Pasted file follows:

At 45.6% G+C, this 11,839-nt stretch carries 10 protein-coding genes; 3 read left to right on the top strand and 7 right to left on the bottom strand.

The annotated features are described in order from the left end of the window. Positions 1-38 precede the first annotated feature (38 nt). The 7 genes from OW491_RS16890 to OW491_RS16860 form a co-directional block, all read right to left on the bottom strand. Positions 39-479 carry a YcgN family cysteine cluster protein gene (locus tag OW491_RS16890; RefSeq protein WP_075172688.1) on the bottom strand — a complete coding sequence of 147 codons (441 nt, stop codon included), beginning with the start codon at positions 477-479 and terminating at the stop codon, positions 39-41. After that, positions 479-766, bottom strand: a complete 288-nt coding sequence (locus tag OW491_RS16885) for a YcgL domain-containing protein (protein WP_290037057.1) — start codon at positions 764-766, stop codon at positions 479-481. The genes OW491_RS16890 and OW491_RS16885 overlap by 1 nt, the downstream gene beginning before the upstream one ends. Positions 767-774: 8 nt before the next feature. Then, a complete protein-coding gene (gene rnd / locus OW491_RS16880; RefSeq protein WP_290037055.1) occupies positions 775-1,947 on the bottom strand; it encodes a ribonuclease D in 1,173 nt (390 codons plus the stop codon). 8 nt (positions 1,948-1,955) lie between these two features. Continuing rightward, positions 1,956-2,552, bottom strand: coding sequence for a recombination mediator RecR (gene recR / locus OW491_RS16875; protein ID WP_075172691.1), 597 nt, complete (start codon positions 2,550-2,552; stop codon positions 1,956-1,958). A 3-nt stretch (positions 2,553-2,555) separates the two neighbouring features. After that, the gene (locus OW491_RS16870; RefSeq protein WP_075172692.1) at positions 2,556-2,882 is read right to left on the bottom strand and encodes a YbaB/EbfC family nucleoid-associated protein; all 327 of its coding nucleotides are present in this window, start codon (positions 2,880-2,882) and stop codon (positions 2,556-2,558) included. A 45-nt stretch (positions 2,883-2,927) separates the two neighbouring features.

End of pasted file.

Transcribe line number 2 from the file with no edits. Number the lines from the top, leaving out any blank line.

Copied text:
The annotated features are described in order from the left end of the window. Positions 1-38 precede the first annotated feature (38 nt). The 7 genes from OW491_RS16890 to OW491_RS16860 form a co-directional block, all read right to left on the bottom strand. Positions 39-479 carry a YcgN family cysteine cluster protein gene (locus tag OW491_RS16890; RefSeq protein WP_075172688.1) on the bottom strand — a complete coding sequence of 147 codons (441 nt, stop codon included), beginning with the start codon at positions 477-479 and terminating at the stop codon, positions 39-41. After that, positions 479-766, bottom strand: a complete 288-nt coding sequence (locus tag OW491_RS16885) for a YcgL domain-containing protein (protein WP_290037057.1) — start codon at positions 764-766, stop codon at positions 479-481. The genes OW491_RS16890 and OW491_RS16885 overlap by 1 nt, the downstream gene beginning before the upstream one ends. Positions 767-774: 8 nt before the next feature. Then, a complete protein-coding gene (gene rnd / locus OW491_RS16880; RefSeq protein WP_290037055.1) occupies positions 775-1,947 on the bottom strand; it encodes a ribonuclease D in 1,173 nt (390 codons plus the stop codon). 8 nt (positions 1,948-1,955) lie between these two features. Continuing rightward, positions 1,956-2,552, bottom strand: coding sequence for a recombination mediator RecR (gene recR / locus OW491_RS16875; protein ID WP_075172691.1), 597 nt, complete (start codon positions 2,550-2,552; stop codon positions 1,956-1,958). A 3-nt stretch (positions 2,553-2,555) separates the two neighbouring features. After that, the gene (locus OW491_RS16870; RefSeq protein WP_075172692.1) at positions 2,556-2,882 is read right to left on the bottom strand and encodes a YbaB/EbfC family nucleoid-associated protein; all 327 of its coding nucleotides are present in this window, start codon (positions 2,880-2,882) and stop codon (positions 2,556-2,558) included. A 45-nt stretch (positions 2,883-2,927) separates the two neighbouring features.